The Civil Rights Legacy: Yesterday and Tomorrow


Today is a day to celebrate the legacy of the Civil Rights Movement and remember that there is still work to do for our nation’s citizens.

As we remember the life of Martin Luther King today, let us also acknowledge the contributions and, in some cases, the ultimate  sacrifices of the many trailblazers in civil rights for ethnic and religious minorities, women, the disabled, and sexual orientation. Some like Dr. King (Rosa Parks, Jackie Robinson, and Cesar Chavez, for example) are well-known. Others like Larry Doby need greater recognition and those who paid the ultimate price like Medgar Evers, James Chaney, Charles Goodman, and Michael Schwerner should never be forgotten.

We should also remember the contributions of bipartisan public servants, who steered this country in a progressive direction towards the much more inclusive culture we have today.

  • It was Harry Truman that integrated the armed forces.
  • It was Hubert Humphrey whose 1948 speech extolling civil rights at the Democratic National Convention started the process of breaking the back of segregationists control of the party.
  • It was the Warren Supreme Court, in the Brown versus the Board of Education decision,  that pronounced “separate but equal” in our public schools an abomination and unconstitutional.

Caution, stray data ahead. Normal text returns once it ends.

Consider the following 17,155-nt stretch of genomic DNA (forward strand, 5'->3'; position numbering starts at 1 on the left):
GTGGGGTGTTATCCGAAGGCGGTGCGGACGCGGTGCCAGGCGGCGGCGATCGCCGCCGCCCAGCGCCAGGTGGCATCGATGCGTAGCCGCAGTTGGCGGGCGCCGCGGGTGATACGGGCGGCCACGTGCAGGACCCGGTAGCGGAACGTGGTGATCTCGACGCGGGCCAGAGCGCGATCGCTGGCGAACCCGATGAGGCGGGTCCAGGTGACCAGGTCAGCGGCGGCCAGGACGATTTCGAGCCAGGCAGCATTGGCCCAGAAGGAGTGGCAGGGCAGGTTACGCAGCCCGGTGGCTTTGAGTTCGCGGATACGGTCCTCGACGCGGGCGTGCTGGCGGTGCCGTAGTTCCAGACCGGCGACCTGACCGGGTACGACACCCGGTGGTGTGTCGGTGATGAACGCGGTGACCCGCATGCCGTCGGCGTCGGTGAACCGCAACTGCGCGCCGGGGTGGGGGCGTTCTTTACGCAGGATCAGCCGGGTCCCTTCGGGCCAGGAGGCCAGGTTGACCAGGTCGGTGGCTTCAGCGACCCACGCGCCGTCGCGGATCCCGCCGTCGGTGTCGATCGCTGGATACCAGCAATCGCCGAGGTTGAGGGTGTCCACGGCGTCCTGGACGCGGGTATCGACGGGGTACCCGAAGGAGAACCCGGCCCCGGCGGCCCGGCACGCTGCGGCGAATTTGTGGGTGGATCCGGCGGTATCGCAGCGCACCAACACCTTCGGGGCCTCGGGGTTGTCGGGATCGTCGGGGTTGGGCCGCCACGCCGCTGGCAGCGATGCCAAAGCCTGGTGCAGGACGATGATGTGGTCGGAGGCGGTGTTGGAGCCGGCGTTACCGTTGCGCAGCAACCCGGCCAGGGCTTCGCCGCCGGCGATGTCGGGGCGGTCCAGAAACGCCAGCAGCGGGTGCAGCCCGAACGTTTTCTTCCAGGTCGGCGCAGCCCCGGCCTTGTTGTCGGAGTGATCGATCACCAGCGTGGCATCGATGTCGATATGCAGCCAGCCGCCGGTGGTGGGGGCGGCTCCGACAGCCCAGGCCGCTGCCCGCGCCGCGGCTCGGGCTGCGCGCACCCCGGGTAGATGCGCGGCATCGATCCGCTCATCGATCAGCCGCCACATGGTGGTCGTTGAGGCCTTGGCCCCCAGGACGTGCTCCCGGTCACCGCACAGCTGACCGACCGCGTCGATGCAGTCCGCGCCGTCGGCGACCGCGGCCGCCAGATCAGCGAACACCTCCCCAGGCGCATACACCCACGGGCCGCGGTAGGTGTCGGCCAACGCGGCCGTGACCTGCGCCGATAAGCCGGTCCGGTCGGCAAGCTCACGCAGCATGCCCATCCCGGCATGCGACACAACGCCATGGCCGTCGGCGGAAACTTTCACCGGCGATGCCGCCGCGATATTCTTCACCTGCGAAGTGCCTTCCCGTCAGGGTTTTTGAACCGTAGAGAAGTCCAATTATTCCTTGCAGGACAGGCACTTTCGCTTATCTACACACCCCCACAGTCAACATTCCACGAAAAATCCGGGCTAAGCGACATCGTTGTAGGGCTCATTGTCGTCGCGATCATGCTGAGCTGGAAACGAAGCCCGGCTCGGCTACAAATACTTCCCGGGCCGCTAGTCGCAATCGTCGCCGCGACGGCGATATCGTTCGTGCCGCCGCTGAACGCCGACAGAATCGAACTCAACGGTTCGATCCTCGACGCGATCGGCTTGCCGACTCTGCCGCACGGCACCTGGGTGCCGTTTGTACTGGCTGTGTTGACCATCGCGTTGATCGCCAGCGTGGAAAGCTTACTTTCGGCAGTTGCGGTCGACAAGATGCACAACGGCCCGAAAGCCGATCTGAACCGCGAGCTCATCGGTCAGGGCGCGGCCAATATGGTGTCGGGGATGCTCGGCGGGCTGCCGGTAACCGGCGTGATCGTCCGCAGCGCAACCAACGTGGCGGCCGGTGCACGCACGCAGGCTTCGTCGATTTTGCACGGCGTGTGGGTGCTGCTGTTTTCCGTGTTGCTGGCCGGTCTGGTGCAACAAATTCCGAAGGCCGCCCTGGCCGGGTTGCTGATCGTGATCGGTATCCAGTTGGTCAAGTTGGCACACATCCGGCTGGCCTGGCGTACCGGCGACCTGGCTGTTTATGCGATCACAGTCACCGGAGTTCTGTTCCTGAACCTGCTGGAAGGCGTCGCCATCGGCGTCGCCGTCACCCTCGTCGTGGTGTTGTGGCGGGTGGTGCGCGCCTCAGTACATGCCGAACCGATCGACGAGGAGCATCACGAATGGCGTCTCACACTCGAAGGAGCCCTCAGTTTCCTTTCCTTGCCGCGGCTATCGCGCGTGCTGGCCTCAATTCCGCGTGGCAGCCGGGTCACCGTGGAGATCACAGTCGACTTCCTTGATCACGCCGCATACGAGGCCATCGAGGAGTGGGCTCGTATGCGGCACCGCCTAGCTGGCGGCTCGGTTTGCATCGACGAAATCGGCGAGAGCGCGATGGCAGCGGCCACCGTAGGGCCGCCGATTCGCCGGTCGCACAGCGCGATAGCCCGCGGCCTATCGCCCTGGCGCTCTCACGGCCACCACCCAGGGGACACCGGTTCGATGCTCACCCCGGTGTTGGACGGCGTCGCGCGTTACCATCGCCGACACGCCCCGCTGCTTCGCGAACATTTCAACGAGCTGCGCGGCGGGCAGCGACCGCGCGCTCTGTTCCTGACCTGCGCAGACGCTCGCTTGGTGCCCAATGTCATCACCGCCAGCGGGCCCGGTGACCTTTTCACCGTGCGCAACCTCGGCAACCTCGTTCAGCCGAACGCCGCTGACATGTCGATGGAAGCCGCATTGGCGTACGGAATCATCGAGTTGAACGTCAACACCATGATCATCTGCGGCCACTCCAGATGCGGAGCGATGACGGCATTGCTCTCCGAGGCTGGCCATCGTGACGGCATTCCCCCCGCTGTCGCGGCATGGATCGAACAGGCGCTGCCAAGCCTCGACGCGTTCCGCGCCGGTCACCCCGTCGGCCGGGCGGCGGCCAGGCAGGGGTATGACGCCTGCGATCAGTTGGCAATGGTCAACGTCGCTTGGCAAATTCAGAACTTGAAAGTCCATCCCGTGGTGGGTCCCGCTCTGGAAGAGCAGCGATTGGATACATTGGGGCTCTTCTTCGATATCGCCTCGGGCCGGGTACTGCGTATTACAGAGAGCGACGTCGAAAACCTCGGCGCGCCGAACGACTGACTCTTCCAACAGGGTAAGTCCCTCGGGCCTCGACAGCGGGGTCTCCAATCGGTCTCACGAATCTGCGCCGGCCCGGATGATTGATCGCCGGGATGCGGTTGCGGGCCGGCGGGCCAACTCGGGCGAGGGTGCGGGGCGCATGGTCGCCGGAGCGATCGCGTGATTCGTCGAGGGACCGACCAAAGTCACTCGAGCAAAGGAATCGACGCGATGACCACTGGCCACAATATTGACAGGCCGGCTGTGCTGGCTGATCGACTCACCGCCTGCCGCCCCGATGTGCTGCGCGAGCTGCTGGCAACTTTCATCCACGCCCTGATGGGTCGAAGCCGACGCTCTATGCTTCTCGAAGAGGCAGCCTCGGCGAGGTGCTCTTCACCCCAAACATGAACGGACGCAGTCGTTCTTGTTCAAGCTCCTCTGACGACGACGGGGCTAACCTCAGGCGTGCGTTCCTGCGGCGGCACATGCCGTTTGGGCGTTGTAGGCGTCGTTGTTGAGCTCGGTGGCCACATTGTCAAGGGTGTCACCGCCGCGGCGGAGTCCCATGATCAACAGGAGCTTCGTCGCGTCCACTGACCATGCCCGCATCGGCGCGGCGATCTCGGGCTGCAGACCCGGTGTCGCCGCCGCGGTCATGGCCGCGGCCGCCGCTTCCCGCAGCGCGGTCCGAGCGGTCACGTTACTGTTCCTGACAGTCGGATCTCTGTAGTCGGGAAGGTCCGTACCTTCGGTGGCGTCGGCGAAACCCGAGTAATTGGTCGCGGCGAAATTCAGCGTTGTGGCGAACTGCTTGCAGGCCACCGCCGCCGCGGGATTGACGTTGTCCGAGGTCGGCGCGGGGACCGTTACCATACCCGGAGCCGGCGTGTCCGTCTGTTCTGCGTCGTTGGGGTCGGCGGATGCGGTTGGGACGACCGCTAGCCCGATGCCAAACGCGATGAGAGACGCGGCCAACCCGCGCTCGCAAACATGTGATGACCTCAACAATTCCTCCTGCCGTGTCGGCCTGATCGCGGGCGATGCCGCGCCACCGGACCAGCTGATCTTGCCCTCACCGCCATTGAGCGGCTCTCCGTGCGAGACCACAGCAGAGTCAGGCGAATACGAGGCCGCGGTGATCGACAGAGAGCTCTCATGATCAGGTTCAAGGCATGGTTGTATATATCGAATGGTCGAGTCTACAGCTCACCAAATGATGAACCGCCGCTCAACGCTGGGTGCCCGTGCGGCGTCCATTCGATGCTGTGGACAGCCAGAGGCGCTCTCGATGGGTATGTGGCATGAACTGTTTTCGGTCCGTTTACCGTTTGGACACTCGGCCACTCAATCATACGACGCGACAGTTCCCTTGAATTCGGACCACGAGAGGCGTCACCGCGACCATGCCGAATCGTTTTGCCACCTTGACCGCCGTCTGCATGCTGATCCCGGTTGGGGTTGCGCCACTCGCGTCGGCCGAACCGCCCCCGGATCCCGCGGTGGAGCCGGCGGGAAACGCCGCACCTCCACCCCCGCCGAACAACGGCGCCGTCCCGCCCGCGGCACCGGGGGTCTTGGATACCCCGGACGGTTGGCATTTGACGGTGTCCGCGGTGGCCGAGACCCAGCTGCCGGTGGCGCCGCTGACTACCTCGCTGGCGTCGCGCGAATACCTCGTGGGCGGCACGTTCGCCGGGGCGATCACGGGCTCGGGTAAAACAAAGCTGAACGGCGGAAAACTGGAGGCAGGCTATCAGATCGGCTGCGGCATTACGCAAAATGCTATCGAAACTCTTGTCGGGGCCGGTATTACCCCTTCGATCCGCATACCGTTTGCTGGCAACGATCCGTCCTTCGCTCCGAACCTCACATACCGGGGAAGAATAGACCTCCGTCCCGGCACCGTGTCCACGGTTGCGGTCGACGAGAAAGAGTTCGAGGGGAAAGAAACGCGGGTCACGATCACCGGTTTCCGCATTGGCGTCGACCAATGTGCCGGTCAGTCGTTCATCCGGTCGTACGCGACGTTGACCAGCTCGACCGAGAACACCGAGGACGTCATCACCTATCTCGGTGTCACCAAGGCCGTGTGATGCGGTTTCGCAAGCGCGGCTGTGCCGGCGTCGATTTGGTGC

• It was the Eisenhower and Kennedy Administrations that sent federal troops to the Southern States to enforce that Supreme Court Decision.
  • It was Lyndon Johnson along with Republicans and Democrats that secured the Civil Rights and Voting Rights Act of the 1960s.
  • It was Richard Nixon who subtly integrated school districts through bussing.
  • It was George H.W. Bush that signed the American with Disabilities Act.
  • It was the Obama Administration and the Roberts Supreme Court that advanced the cause of Same-Sex Couples.

While these achievements have made us a better country, there is still much to do. There are still forces of reaction, as evidenced by the current occupant of the White House, one of the Congressional Representatives in Iowa, and a State Representative in Arizona that needs to be condemned and voted out. There are still incidents of racial animosity that need to be chastised and, in some cases, prosecuted.

There is still a need to educate people that diversity is a strength. There are still measures like the Equal Rights Amendment to ratify. Being Americans who have a history of overcoming greater prejudice in the past, this next chapter of progress should be easier to write.

What Charlie said

David Gordon of Blog for Arizona summarized succinctly in a post last fall why Mitch McConnell is the real “Enemy of the People”.

Charles Pierce of Esquire similarly makes the case that There Is No More Loathsome Creature Walking Our Political Landscape Than Mitch McConnell (excerpt):